Microsoft's Public, Private Cloud: 10 Things Enterprises Want From It
Hybrid Cloud Symmetry for PaaS
This can be accomplished by either partnering with leading private platform as a service vendors or by releasing some parts of Azure on-premises. True hybrid cloud ensures that functionality in both the public and private components of the hybrid cloud are equal. Given that Azure is a public cloud only, Microsoft needs to provide equal functionality on-premises through product releases or partnerships.
Better SaaS Enablement in Azure to Help Enlist ISVs as SaaS Providers
Azure should supply capabilities to help ISV's adopt a software as a service technical and business model. Cloud computing does not inherently "SaaSify" on-premises ISV software.
More Focus on Applications, Less Focus on Infrastructure
Microsoft should put more emphasis on cloud PaaS technology and partnerships that improve application architectures.
Integration Between Development Tools and IT Operations
The platform should ensure that both public and private cloud stories incorporate strong elements that promote removing friction in application management.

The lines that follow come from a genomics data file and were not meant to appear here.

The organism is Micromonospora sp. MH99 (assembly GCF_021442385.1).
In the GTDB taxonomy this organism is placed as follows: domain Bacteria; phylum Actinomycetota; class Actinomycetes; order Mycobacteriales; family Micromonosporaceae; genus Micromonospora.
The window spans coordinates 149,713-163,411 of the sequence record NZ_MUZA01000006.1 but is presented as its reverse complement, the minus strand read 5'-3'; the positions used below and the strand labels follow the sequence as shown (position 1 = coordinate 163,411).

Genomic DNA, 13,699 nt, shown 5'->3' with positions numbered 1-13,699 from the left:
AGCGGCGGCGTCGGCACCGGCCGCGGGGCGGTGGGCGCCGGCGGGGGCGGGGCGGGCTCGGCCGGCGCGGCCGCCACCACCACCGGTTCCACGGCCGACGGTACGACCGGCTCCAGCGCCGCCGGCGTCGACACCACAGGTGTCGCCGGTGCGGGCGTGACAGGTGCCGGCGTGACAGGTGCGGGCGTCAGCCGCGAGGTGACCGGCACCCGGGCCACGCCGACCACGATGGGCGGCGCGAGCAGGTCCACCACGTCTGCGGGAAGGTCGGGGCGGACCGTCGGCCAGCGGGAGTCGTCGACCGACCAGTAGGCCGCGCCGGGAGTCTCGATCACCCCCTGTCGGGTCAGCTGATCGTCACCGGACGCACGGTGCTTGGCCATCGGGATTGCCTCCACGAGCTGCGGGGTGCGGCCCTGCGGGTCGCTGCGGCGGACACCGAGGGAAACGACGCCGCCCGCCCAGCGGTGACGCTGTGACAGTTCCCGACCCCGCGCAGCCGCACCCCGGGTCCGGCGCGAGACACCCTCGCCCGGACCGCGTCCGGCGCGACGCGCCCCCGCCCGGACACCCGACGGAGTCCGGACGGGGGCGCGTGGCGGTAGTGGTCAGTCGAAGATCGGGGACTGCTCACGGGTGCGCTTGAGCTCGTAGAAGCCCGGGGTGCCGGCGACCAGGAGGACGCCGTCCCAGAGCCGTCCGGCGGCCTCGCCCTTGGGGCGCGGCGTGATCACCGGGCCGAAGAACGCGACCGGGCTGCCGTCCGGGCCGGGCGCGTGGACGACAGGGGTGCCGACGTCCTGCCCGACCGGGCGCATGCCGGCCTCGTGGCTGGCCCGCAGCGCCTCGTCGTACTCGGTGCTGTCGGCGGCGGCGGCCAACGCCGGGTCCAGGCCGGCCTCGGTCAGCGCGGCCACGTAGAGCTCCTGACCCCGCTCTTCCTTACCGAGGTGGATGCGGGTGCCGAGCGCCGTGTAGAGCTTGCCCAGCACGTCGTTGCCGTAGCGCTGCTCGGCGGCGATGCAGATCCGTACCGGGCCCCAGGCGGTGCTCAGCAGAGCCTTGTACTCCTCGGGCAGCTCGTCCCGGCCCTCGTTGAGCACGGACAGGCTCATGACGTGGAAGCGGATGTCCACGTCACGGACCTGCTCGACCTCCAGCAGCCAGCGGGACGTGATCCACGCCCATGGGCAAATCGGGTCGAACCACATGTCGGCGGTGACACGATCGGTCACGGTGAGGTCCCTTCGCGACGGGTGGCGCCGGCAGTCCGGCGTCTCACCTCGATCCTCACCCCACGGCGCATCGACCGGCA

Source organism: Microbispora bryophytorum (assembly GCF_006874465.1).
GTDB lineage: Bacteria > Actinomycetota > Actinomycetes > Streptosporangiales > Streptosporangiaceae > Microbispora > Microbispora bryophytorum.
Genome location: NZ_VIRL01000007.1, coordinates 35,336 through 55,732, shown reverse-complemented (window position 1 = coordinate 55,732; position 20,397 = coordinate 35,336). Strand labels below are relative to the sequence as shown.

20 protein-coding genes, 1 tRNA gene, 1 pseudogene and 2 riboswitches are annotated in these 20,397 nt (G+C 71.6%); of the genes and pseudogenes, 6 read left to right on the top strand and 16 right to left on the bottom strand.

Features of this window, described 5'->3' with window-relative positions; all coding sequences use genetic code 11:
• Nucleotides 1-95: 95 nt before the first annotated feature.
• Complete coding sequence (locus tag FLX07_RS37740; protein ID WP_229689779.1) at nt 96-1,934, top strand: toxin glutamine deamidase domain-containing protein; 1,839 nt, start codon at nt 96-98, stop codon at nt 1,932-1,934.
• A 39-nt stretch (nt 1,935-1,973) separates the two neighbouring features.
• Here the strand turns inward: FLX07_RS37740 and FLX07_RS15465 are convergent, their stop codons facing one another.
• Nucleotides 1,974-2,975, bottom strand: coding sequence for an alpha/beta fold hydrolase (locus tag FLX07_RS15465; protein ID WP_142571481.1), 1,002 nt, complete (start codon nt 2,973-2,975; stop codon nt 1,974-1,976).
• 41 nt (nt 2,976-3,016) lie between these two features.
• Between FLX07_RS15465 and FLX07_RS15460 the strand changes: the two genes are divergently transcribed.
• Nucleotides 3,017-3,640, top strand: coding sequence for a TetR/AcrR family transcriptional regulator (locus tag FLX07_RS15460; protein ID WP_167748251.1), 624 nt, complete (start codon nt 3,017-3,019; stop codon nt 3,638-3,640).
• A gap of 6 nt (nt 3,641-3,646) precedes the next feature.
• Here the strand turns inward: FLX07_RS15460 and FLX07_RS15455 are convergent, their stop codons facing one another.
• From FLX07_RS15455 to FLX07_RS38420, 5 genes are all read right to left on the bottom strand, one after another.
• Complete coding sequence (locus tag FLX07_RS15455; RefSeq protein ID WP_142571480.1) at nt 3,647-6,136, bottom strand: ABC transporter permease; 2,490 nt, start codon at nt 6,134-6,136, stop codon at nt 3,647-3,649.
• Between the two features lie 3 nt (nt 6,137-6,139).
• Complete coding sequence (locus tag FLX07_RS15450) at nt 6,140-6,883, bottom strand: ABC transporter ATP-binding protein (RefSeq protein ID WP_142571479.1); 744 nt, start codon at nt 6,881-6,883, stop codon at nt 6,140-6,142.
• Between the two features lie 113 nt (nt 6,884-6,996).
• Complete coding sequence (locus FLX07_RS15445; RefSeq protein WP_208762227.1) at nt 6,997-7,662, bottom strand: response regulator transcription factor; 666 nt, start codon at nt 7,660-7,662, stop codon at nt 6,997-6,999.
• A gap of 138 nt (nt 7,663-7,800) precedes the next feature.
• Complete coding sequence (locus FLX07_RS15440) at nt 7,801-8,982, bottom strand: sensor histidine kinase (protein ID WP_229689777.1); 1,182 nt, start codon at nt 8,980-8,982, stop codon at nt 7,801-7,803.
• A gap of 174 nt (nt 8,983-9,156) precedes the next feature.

Federation Capabilities to Multiple Cloud Services Providers (Public and Private)
Provide technology or partnerships to ensure that public and private PaaS offerings can readily access against multiple clouds.
Better Interoperability Between Windows and Non-Windows Platforms
Microsoft's cloud should apply standardized APIs and protocols necessary to enable applications across platforms to properly communicate with each other.
Leadership and Best Practices for Private and Public Clouds
Provide prescriptive recommendations for how to build public, private and hybrid clouds. This should include technology recommendations.
Better Support for .NET ISV's Thinking About SaaS Migration
The cloud service should provide business and technical model guidance to ISV's tackling the monumental shift from packaged to cloud software delivery.
More Support for Open-Source Software at All Levels
Although Microsoft has improved markedly in this area over the last three years (frankly, it has had to, with the preponderance of Linux and Apache in systems), many developers and IT managers remain unconvinced that the Redmondians are strongly behind open source.
Better Interoperability with Application Management Players
Let's face it, more and more systems are using multiple hypervisors for different functionality inside data centers. Hyper-V picks and chooses which applications it supports. Data center managers would prefer not to have to deal with this divisiveness.